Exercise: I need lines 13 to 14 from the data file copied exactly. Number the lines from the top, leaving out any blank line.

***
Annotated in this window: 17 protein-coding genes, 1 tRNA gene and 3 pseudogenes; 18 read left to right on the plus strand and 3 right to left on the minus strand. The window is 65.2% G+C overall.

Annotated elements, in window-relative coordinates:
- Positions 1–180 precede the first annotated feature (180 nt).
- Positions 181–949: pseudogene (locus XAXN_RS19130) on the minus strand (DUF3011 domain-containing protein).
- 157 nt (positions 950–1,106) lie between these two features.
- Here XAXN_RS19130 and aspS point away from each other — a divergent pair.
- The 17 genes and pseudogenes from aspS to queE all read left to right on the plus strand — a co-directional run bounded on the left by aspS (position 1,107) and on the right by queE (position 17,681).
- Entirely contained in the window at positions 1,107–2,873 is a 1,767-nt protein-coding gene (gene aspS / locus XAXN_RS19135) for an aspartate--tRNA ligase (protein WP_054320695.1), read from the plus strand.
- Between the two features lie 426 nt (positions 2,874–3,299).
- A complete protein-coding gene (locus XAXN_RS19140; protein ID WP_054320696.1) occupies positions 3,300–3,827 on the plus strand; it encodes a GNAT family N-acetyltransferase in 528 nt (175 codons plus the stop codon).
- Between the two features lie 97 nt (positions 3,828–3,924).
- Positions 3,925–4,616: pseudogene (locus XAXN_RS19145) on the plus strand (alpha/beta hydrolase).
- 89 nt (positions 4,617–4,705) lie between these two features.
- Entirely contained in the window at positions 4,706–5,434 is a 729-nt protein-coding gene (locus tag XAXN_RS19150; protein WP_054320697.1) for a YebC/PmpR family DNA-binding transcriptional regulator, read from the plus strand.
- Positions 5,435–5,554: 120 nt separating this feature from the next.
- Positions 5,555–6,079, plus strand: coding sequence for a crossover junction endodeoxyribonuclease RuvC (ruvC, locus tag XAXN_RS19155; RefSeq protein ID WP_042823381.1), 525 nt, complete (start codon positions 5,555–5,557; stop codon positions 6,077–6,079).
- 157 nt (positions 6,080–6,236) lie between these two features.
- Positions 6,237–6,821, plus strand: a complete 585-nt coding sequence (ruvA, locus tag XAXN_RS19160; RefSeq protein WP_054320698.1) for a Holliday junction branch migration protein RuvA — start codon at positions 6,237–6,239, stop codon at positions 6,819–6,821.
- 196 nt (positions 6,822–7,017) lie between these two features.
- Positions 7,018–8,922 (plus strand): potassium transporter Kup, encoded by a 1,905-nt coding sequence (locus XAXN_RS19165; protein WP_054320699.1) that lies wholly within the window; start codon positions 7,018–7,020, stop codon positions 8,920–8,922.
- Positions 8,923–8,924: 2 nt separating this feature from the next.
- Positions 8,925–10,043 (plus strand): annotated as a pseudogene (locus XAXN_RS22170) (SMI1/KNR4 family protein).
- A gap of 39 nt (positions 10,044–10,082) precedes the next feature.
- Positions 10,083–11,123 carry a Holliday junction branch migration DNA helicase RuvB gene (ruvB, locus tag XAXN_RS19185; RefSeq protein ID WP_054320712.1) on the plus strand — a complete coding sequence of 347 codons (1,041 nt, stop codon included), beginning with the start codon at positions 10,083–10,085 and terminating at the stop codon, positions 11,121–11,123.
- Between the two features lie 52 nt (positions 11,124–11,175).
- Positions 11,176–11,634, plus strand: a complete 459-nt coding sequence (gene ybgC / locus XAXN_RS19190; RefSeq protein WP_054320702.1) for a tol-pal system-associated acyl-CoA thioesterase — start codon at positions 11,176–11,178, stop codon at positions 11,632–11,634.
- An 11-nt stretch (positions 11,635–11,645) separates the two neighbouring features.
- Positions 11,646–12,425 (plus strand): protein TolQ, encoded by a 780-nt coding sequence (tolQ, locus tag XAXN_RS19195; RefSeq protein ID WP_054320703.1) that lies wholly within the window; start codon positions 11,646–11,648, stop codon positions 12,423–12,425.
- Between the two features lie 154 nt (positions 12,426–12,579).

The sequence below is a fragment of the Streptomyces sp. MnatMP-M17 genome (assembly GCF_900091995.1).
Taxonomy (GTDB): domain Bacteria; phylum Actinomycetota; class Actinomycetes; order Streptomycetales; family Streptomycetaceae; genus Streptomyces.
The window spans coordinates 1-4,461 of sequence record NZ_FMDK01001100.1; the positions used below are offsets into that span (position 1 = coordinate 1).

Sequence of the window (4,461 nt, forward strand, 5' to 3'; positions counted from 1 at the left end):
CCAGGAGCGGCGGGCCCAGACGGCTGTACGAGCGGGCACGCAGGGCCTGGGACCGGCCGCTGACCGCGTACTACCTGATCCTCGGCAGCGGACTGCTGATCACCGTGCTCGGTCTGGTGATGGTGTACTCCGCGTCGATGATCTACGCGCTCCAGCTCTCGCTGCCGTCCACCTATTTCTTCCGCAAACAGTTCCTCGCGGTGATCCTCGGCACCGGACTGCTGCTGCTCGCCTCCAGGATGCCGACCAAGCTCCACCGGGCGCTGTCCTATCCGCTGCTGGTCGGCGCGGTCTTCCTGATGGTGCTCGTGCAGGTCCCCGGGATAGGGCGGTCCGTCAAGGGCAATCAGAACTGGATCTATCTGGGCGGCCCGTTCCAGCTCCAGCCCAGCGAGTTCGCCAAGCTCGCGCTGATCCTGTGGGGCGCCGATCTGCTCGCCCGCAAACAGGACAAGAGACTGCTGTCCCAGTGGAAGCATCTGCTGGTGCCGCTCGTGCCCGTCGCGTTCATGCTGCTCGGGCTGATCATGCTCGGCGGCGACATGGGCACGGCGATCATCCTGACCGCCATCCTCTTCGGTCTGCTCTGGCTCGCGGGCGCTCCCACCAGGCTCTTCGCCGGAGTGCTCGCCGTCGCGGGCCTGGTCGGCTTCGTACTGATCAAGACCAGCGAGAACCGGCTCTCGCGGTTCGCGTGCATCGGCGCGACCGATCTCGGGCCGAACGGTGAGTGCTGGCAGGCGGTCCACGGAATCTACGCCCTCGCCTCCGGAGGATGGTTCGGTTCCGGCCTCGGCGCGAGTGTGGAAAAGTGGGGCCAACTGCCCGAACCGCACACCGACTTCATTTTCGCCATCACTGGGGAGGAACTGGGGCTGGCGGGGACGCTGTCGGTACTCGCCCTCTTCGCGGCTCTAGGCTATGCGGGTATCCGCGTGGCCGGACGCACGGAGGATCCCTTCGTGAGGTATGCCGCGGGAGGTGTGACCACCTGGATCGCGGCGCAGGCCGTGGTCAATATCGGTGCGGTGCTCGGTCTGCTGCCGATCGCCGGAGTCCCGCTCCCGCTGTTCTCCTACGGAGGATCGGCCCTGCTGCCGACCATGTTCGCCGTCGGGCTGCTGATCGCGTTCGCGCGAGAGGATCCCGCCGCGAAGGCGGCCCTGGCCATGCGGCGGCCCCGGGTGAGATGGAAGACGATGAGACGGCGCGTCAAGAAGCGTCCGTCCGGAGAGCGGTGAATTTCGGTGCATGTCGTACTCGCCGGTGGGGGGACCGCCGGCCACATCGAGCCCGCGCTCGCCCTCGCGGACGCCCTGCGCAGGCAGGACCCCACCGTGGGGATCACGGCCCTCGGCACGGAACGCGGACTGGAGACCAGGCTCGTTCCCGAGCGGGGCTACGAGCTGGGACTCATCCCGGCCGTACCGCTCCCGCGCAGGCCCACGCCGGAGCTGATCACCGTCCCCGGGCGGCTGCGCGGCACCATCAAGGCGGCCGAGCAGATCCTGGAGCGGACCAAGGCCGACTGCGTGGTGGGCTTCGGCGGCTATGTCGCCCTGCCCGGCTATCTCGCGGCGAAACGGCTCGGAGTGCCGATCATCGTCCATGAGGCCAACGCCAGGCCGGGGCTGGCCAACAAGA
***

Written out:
- 89 nt (positions 4,617–4,705) lie between these two features.
- Entirely contained in the window at positions 4,706–5,434 is a 729-nt protein-coding gene (locus tag XAXN_RS19150; protein WP_054320697.1) for a YebC/PmpR family DNA-binding transcriptional regulator, read from the plus strand.